Genus Pyrus, L. (Mountain Ash)

| View Cart ⇗ | Info

Leaves - compound (odd-feathered; leaflets, nine to fifteen); alternate (often alternate in threes); edge of leaflets finely and sharply toothed. Outline - of leaflet, long and narrow egg-shape. Apex, taper-pointed. Base - rounded and slightly pointed. Leaflet/Stem - lacking, or very short. Leaf - eight to twelve inches long. Leaflet - two to three and one half inches long; surfaces smooth. Bark - of the trunk, reddish-brown and rather smooth. Flowers - small and white, in large, flat clusters, over the surface of the tree - fifty to one hundred or more flowers in a cluster. May, June. Fruit - very ornamental, about the size of peas, scarlet, in large, flat clusters, ripening in autumn and remaining into the winter. Found - from Labrador and Newfoundland through the Northern States and southward along the Alleghany Mountains. Its finest growth is on the northern shores of Lake Huron and Lake Superior. General Information - A slender, somewhat pyramid-shaped, tree, ten to thirty feet high, much and justly prized as one of the best of the native trees for ornamental planting. Its bark and the unripe fruit are very astringent, and are sometimes used medicinally. A slightly different species (P. sambucilolia) is sometimes found in cold swamps and on the borders of streams along the Northern frontier. The Mountain Ash or “Rowan Tree” has for a long time been renowned as a safeguard against witches and all evil spirits. A mere twig of it suffices. “Rowen-tree and red thread Put the witches to their speed.” “The spells were vain, the hag returned To the queen in sorrowful mood, Crying that witches have no power Where there is row’n-tree wood.”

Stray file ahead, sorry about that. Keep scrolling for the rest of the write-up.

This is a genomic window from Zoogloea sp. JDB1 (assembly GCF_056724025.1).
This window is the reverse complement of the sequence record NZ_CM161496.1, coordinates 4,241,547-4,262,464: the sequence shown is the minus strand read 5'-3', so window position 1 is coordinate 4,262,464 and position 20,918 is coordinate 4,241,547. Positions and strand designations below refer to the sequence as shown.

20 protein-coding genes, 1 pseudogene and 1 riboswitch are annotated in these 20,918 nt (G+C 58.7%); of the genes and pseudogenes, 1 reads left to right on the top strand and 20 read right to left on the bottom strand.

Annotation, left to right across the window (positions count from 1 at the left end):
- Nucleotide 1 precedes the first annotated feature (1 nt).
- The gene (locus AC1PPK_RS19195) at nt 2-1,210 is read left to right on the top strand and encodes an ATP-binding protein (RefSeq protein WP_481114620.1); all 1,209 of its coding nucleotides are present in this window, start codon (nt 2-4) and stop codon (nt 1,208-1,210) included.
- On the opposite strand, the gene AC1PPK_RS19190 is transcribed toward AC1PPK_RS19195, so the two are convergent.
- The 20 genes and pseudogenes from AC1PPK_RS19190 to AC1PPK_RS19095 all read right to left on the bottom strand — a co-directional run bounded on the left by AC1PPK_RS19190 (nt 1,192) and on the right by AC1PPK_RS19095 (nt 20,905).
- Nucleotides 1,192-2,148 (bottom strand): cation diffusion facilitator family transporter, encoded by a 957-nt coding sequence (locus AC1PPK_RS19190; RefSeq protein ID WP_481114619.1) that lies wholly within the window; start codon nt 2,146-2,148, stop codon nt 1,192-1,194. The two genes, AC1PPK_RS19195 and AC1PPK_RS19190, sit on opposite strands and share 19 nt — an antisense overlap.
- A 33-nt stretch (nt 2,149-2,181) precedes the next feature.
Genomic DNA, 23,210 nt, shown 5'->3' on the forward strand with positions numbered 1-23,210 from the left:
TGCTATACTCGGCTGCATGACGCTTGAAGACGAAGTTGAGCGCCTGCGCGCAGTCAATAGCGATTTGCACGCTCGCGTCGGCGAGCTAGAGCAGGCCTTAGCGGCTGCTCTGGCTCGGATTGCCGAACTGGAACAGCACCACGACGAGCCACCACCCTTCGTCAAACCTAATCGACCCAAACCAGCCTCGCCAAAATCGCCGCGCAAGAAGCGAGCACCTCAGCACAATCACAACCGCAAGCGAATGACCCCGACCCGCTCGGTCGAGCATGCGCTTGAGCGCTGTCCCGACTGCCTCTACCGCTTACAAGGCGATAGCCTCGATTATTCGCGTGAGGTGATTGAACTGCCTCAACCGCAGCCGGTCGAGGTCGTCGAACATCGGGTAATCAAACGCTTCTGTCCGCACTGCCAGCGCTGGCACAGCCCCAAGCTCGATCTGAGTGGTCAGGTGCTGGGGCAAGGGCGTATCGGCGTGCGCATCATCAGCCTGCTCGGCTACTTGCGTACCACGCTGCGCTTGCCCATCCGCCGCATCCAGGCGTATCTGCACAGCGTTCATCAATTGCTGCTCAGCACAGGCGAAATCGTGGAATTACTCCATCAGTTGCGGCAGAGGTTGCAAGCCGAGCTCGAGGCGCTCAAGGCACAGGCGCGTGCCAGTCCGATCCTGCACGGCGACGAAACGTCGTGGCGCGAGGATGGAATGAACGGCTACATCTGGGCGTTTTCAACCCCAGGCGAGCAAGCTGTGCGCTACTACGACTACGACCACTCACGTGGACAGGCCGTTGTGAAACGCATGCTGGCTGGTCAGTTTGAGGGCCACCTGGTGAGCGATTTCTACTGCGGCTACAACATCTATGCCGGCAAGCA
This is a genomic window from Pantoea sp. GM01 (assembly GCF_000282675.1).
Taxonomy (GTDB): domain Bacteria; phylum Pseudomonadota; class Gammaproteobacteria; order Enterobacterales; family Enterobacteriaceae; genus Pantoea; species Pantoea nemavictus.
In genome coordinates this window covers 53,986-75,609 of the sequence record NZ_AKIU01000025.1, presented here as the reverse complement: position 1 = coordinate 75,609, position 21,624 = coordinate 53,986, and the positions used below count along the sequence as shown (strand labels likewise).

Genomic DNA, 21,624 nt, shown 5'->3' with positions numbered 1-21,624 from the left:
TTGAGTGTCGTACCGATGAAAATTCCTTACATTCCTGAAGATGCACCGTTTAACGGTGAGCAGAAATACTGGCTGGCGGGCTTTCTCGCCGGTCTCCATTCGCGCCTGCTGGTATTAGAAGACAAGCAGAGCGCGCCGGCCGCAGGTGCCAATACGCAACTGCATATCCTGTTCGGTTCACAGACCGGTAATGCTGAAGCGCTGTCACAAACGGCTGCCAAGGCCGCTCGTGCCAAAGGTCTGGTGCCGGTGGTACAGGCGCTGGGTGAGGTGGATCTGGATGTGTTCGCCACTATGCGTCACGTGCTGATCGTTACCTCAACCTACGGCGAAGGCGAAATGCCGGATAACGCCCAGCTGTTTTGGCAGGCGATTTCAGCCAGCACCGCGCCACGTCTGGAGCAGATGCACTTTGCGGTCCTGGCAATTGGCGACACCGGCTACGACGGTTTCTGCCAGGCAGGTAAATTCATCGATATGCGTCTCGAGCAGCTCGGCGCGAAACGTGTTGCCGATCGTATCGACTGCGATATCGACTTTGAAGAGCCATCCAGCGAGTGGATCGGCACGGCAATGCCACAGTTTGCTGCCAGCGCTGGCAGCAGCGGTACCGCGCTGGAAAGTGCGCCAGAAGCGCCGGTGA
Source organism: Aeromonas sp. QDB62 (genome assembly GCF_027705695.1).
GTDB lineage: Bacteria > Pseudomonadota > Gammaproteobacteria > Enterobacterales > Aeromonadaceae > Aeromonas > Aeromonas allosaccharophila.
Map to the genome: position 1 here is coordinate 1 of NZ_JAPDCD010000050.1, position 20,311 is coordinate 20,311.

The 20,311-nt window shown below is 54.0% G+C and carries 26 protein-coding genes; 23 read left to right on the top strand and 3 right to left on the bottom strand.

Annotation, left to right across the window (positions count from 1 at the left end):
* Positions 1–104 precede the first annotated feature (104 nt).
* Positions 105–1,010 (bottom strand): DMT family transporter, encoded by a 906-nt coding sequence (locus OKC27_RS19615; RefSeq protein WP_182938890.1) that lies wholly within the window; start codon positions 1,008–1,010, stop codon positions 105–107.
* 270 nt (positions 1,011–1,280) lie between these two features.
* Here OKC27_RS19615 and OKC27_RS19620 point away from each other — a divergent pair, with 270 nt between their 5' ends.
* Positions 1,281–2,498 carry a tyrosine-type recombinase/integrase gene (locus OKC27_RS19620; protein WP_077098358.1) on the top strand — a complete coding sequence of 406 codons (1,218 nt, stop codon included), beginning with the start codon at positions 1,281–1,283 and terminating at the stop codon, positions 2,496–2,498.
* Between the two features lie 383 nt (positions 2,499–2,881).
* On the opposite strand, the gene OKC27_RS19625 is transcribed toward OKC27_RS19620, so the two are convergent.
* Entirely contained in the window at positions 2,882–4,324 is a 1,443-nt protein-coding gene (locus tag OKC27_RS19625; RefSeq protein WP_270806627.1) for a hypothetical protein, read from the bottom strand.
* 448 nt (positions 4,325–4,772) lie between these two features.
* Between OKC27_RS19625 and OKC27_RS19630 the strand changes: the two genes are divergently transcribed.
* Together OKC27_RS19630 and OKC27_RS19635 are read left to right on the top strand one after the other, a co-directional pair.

Trees: I-N


Newhall, Charles S. The Trees of North-Eastern America (New York: The Knickerbocker Press, 1900) 201


TIFF (full resolution)

1439×2400, 351.5 KiB

Large GIF

613×1024, 66.8 KiB

Medium GIF

383×640, 35.3 KiB

Small GIF

191×320, 12.8 KiB